Recommended changes to the Mental Health Act 1983 fall well short of full human rights. 

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During 2017-18 there was a Review of the Mental Health Act. This resulted in a detailed report Modernising the Mental Health Act: Increasing choice, reducing compulsion which contains a series of recommendations about improvements to the Act. It has been important to recognise the need for legal change. However, the Review recommendations fall well short of the United Nations Convention on the Rights of Persons with Disabilities (UNCRPD) and the recommendations for the UK Government which the Convention’s Committee made in 2017 (Concluding observations (2017) CRPD/C/GBR/CO/1 ).

For example, the model used in the Review is a predominantly clinical (diagnostic) model, not a human rights one; a legal principle of autonomy is recommended, but not an end to compulsory detention in hospital;  people assessed as ‘having capacity’ (but not others) would have a statutory right to say what treatment they want to receive in hospital, but capacity assessments are notoriously unreliable and clinicians would be able to overrule people in any case; the recommendations rightly cover people from black and minority ethnic communities, people with learning disabilities/difficulties and young people, if with flaws; however, the recommendations have almost no focus on disadvantages arising from other factors such as gender, sexual orientation and older age.

For that reason, the National Survivor User Network, a user-led organisation, together with a wide range of other user-led organisations, individuals with mental health diagnoses and allies, is campaigning for recommendations and legal change which fully comply with human rights set out under the UNCRPD.

What we are campaigning for

  1. A human rights model of mental distress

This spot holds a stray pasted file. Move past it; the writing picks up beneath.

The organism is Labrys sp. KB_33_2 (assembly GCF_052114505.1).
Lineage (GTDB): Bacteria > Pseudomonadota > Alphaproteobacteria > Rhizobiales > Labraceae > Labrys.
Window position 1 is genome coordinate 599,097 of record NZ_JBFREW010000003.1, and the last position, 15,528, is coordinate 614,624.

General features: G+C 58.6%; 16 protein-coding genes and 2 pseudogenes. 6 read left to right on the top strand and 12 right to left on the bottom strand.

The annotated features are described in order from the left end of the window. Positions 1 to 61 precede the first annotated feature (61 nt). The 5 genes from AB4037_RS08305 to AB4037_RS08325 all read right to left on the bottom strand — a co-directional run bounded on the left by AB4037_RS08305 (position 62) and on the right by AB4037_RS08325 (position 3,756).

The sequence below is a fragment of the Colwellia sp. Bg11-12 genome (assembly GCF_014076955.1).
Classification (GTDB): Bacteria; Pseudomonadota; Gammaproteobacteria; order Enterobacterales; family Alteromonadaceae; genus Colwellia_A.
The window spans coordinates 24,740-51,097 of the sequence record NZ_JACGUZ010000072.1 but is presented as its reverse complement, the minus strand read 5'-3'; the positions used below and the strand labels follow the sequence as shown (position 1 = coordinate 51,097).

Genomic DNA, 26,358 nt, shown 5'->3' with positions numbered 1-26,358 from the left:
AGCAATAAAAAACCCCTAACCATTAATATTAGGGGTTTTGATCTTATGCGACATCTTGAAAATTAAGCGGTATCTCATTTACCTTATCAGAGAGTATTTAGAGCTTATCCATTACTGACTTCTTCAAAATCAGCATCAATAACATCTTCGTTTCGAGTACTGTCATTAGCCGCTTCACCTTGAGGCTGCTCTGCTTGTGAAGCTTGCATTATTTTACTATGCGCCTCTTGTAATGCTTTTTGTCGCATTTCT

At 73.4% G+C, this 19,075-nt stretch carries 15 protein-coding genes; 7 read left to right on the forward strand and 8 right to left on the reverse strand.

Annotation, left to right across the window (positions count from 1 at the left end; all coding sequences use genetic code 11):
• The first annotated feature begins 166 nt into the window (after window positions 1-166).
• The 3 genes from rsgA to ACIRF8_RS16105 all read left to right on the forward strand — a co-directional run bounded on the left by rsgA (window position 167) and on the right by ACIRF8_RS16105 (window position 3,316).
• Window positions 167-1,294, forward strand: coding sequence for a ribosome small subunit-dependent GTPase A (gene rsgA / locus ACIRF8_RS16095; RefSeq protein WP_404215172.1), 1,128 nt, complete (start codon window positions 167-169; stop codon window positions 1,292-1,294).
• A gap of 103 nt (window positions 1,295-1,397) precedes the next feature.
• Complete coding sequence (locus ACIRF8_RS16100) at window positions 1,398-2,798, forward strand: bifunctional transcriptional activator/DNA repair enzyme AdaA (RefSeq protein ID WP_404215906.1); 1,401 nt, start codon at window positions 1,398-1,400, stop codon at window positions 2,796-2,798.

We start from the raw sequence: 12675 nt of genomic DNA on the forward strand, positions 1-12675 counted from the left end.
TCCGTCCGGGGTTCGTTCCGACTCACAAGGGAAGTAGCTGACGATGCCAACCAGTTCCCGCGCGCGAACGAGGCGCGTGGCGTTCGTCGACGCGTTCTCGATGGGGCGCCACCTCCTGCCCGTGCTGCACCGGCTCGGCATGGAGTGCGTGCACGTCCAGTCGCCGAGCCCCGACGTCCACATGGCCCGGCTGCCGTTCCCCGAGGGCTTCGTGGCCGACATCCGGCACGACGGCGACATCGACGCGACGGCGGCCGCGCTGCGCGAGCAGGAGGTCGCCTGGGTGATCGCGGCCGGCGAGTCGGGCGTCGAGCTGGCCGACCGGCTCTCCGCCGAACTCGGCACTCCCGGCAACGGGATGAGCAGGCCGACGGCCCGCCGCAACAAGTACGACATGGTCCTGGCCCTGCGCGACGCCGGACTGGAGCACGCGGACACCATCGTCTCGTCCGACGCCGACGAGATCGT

2. An equal say for user-led groups about any changes to law, policy and practice
  3. The same human rights for people with mental health diagnoses as anyone else has
  4. A strong focus on everyone with lived experience who faces more than one form of discrimination, marginalisation and/or social disadvantage
  5. A community-based approach and wide-ranging community services; these will include user-led, non-clinical and culturally appropriate options on a much increased scale
  6. Access for everyone to statutory advance choice decisions that include the right to rule out detention in psychiatric hospitals and community treatment orders, as well as involuntary treatment
  7. Access, as needed, to supported decision-making and peer advocacy
  8. An end to substitute decision-making, sectioning, involuntary treatment and community treatment orders
  9. Input for people with lived experience and carers about rights set out in the UNCRPD
  10. Similar input for politicians, commissioners, service providers and academics.

For more information, or to add your/ your organisation’s name to our campaign, please urgently contact Dorothy Gould at [email protected].

We would so much value your support.